Farmer Agritourism Resources:
Write Your Marketing Plan

With an agritourism operation you are marketing an experience.  Study the agritourism market in your area, determine where you want to fit into that market, identify the customers you want to attract, and develop a plan for promotion of your agritourism operation.

Rutgers Bulletin E337, Marketing 101 for Your Agritourism Business, summarizes the basic principles of good marketing: the need to clearly understand and define the products being offered on your farm, approaches for developing appropriate pricing, the formulation of product placement strategies, and promotion.
This checklist gets you started.

The Market in Your Region

  • What types of agritourism activities and goods are popular or increasing in popularity?
  • What changes and developments in the agritourism market are predicted?
  • What are the going prices for activities and goods that the market has “discovered” for agritourism? Your business plan gives you an idea of your break even point for a particular activity or product – can you make a profit at the “going price”?

Find a Niche

  • Is there a market for the particular agritourism activity or product you are proposing?
  • Do you need to make changes to tap into consumer demand for a particular activity or product?
  • What will set you apart from competitors?
  • The family values and goals outlined in your business plan generates the operation’s unique character. Make those ideas tangible by incorporating them in your logo, tag line, and signage.

Your Customer Demographic

  • What demographic are you aiming your agritourism activities and products toward?
  • What can you do to make your enterprise convenient for customers to visit?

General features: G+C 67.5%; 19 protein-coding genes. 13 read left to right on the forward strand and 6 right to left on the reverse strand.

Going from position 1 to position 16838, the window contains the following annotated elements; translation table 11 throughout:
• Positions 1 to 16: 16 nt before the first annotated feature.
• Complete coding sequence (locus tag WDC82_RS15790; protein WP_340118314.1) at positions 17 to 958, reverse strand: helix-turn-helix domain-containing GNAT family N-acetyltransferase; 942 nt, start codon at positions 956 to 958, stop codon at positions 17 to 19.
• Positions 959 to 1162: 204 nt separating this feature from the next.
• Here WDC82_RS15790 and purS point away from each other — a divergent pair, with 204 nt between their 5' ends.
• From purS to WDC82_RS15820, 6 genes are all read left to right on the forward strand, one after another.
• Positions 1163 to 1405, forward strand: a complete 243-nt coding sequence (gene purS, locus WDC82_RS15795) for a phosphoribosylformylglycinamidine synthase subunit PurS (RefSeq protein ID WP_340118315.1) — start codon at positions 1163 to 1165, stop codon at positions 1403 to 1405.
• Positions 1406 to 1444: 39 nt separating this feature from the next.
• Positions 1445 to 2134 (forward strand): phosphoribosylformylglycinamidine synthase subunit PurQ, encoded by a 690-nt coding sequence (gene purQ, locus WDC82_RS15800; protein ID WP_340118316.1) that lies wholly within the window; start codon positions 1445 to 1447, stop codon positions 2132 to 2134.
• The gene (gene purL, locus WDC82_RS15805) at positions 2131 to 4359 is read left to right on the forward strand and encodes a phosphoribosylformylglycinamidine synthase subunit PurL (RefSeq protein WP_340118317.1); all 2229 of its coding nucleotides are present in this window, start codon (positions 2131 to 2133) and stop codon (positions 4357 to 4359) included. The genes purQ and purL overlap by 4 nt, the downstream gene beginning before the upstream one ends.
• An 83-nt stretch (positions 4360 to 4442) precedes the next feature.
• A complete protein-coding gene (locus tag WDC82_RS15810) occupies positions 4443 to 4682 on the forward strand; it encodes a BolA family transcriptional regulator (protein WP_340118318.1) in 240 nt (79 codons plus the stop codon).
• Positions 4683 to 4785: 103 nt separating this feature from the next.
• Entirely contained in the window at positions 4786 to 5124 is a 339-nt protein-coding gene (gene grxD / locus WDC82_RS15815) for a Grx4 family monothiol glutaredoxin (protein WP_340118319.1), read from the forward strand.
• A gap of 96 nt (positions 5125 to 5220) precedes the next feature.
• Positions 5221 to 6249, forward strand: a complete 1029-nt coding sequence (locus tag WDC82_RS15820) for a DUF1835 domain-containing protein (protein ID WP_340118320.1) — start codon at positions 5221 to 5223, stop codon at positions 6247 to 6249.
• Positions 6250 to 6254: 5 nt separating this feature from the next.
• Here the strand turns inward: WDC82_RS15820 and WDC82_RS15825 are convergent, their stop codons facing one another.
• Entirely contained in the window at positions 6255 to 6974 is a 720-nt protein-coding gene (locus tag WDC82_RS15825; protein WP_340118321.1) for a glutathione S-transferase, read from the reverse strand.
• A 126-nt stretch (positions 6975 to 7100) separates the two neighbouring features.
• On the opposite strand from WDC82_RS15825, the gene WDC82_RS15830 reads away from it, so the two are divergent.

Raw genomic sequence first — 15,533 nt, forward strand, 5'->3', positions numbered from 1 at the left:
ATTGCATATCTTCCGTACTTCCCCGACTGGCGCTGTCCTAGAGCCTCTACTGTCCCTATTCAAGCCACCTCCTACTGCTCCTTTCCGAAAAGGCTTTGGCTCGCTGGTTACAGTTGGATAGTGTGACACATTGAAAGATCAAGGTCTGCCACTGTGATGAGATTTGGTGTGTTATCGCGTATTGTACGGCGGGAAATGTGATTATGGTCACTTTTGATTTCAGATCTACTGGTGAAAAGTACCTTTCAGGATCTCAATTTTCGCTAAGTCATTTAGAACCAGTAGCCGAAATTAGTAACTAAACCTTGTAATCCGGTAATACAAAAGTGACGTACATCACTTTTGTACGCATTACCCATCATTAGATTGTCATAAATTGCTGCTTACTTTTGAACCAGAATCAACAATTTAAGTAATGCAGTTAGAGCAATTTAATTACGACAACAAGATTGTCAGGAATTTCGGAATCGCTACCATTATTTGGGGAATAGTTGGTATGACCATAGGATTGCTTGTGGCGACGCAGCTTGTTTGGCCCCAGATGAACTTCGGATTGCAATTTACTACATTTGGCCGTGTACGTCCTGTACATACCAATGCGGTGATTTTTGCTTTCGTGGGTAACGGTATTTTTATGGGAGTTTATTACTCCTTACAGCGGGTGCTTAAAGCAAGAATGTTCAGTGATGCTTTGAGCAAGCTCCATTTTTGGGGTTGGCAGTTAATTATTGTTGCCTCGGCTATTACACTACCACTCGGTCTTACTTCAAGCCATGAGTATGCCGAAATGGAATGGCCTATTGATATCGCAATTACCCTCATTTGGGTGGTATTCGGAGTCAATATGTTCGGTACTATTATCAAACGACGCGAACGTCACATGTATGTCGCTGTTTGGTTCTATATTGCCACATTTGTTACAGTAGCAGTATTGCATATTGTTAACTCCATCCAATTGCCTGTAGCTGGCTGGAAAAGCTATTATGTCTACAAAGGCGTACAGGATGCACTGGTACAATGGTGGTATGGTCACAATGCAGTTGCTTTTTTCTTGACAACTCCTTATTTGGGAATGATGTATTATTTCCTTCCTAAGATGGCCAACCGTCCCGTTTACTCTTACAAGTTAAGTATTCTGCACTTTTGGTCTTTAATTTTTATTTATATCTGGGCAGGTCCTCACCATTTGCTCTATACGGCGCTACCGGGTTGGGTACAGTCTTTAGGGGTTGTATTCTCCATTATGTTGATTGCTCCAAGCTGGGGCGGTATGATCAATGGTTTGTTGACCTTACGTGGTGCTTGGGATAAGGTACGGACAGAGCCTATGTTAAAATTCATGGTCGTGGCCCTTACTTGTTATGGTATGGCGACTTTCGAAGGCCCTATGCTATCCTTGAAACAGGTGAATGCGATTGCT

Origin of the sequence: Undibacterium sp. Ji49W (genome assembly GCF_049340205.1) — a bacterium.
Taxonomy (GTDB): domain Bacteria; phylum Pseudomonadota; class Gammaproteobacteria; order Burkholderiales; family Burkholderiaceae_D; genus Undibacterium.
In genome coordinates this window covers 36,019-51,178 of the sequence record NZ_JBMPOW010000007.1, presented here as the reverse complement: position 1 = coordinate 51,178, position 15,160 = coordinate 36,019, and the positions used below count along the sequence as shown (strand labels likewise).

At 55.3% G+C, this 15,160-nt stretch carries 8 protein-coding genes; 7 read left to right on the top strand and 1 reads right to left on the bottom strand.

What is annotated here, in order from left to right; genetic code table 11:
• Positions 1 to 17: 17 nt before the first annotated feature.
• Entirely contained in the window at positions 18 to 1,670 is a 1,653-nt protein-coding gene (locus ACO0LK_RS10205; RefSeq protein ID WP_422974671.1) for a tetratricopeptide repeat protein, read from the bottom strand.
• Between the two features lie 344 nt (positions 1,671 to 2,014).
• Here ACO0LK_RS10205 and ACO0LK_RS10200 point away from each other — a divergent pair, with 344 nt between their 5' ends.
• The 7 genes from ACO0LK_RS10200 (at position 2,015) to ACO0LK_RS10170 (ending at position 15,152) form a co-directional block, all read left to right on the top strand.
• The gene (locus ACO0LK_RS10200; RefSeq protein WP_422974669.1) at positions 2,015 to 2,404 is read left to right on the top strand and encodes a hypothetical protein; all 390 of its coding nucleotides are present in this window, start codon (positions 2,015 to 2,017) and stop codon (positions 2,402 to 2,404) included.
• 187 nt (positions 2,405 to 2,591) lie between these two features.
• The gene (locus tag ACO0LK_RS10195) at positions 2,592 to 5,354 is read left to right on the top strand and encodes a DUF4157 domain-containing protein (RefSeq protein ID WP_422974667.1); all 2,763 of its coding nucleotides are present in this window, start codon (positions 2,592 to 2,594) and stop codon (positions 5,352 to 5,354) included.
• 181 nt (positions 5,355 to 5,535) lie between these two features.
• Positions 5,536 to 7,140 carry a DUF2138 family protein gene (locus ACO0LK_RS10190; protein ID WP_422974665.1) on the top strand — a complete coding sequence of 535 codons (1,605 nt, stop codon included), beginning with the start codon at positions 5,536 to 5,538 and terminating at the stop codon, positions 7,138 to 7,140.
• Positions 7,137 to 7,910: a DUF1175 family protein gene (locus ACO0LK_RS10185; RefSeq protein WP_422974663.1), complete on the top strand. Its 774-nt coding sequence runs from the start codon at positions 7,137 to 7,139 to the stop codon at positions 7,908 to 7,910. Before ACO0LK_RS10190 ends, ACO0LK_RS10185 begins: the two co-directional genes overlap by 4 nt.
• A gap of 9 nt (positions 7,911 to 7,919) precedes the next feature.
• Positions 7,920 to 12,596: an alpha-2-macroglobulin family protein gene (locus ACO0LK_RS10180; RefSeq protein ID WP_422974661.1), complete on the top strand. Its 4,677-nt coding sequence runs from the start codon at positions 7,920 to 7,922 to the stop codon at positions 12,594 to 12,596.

• Is your location easily found?
  • Will potential customers notice your farm in passing?
  • Are there other “draws” to your area that your desired customer base will be attracted to?
  • Your community are your customers also. What will you do to create a favorable public image? How do you plan to combine forces for partnerships, promotion, and publicity?

Promoting Your Enterprise

  • How much do you plan to spend toward promotion? A typical beginning agritourism operation invests 10 to 30% of gross in marketing.
  • Consider traditional media. Less influential than in times prior to the Internet, traditional marketing methods may still have a place in your plan. Cost continues to be a barrier for use.
    • Newspapers and Radio – Farms and Agritourism opportunities are desired public interest stories.
    • Brochures – Color, professionally designed brochures are recommended to provide more detailed information about your enterprise.
    • Flyers – As opposed to brochures, flyers are inexpensive one page announcements.
    • Mail – maintain a mailing and email list. Send at least 2 mailings per year
    • Advertise in the phone book if cost effective.
  • How can you grow your customer to customer “word of mouth” communications? Word of mouth is extremely important to agritourism operations.
    • Happy customers return and tell their friends about your farm. In our fragmented society, customers are looking for a relationship with their farm families – make the effort to remember their names and what they like. This relationship is one of the rewarding aspects of agritourism.
    • Recognize the strength of your own stories and communicate them to the media, community members, and visitors to efficiently and effectively market your business.
    • Membership in agritourism organizations, business associations, local wildlife and photography groups.
    • Participate in community farm markets, fairs, and festivals.

Maintain a Web Presence


  • Create an attractive, up-dated website and utilize social media tools.
  • Agritourism marketing expert Jane Eckert, states “The Internet is now the primary marketing tool of choice.” In a survey she conducted of agritourism farm operators, “Facebook was the top choice of 51.2% and Twitter had 29.9%.”
  • Learn more about Social media: